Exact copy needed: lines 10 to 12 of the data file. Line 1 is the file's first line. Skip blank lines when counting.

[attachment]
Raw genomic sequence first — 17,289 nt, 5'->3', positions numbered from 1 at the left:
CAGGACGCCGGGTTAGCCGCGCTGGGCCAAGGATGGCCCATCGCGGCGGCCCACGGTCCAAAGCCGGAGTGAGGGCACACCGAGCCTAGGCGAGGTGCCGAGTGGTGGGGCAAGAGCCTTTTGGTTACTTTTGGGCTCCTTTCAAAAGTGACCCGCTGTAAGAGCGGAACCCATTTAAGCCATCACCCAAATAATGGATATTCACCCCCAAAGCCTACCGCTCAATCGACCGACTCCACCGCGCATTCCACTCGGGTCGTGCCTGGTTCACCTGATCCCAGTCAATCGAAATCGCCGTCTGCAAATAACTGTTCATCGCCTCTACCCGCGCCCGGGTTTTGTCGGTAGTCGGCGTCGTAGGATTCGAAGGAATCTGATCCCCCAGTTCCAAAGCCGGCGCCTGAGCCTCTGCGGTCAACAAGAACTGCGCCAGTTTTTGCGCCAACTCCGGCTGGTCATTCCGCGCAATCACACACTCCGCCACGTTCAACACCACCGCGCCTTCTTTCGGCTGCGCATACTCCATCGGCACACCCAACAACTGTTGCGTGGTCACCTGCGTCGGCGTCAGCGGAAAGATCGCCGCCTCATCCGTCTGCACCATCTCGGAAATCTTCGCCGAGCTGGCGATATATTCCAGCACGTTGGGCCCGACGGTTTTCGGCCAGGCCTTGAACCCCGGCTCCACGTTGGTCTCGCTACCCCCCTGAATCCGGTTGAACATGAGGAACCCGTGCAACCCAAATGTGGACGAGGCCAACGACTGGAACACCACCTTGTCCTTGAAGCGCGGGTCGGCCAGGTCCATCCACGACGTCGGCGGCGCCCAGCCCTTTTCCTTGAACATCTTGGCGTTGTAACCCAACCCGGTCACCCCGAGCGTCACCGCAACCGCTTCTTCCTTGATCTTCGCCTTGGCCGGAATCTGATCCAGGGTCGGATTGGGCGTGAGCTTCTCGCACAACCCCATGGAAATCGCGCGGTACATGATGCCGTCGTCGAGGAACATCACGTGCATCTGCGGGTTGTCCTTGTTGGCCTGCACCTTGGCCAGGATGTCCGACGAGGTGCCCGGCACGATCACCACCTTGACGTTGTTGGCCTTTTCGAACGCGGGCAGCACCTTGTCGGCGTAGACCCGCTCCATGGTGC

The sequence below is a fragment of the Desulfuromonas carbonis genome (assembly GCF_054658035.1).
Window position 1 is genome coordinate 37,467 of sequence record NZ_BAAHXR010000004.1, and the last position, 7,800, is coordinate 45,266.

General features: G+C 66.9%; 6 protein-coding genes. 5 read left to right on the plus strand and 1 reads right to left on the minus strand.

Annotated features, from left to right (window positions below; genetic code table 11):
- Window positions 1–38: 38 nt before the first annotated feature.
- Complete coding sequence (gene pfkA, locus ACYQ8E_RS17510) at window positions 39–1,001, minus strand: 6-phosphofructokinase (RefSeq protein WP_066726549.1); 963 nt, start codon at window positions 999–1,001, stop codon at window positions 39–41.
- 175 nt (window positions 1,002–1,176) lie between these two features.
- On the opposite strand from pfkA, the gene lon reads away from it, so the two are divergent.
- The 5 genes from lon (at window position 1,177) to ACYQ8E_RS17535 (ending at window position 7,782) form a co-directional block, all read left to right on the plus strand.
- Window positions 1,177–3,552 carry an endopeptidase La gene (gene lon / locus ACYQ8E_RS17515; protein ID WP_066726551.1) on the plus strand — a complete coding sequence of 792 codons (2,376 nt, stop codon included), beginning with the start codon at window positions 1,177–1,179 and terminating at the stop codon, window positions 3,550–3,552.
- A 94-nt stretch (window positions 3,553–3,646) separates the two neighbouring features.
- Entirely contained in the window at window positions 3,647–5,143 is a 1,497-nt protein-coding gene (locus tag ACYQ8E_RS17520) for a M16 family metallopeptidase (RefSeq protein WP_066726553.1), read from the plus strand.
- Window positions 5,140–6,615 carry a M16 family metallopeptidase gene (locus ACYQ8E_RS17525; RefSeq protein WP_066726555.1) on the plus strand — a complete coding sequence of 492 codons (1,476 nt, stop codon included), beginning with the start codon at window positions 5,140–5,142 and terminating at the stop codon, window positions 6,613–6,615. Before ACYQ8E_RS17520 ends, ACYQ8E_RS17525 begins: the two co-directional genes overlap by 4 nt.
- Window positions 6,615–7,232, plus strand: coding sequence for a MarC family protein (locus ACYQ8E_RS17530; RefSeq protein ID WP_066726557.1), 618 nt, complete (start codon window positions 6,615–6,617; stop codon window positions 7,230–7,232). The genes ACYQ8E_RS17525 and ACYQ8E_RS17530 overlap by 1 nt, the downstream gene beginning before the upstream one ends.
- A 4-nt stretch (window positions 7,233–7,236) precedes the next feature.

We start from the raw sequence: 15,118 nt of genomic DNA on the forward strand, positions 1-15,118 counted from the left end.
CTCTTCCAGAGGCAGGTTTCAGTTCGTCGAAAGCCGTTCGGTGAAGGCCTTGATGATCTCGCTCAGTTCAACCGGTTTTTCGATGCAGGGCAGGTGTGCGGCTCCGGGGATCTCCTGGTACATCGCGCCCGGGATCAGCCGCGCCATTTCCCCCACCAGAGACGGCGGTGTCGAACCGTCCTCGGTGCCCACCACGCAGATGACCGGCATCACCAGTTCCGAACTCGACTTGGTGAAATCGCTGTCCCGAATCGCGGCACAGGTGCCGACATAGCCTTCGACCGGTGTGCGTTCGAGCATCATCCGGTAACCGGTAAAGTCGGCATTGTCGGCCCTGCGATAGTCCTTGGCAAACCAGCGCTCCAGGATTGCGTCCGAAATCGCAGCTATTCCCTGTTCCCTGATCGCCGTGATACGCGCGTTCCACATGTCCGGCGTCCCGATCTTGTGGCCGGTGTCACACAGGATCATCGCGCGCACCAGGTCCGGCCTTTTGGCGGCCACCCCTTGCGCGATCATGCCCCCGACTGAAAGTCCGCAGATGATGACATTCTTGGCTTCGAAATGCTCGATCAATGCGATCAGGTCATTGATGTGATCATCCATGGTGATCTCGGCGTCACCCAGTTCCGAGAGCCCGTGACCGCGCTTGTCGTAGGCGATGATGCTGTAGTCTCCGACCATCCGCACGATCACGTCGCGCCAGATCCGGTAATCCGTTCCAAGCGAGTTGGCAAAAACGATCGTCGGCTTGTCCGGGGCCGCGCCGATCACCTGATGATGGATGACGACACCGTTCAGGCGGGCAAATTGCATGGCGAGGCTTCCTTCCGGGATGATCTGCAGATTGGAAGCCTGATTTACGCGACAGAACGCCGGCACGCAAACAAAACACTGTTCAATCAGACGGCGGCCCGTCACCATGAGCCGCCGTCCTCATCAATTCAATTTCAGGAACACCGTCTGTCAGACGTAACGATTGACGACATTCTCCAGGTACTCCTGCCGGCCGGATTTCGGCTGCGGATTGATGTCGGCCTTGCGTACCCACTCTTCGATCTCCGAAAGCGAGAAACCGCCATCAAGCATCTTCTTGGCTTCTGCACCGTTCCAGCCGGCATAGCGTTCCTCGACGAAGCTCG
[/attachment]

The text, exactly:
- On the opposite strand from pfkA, the gene lon reads away from it, so the two are divergent.
- The 5 genes from lon (at window position 1,177) to ACYQ8E_RS17535 (ending at window position 7,782) form a co-directional block, all read left to right on the plus strand.
- Window positions 1,177–3,552 carry an endopeptidase La gene (gene lon / locus ACYQ8E_RS17515; protein ID WP_066726551.1) on the plus strand — a complete coding sequence of 792 codons (2,376 nt, stop codon included), beginning with the start codon at window positions 1,177–1,179 and terminating at the stop codon, window positions 3,550–3,552.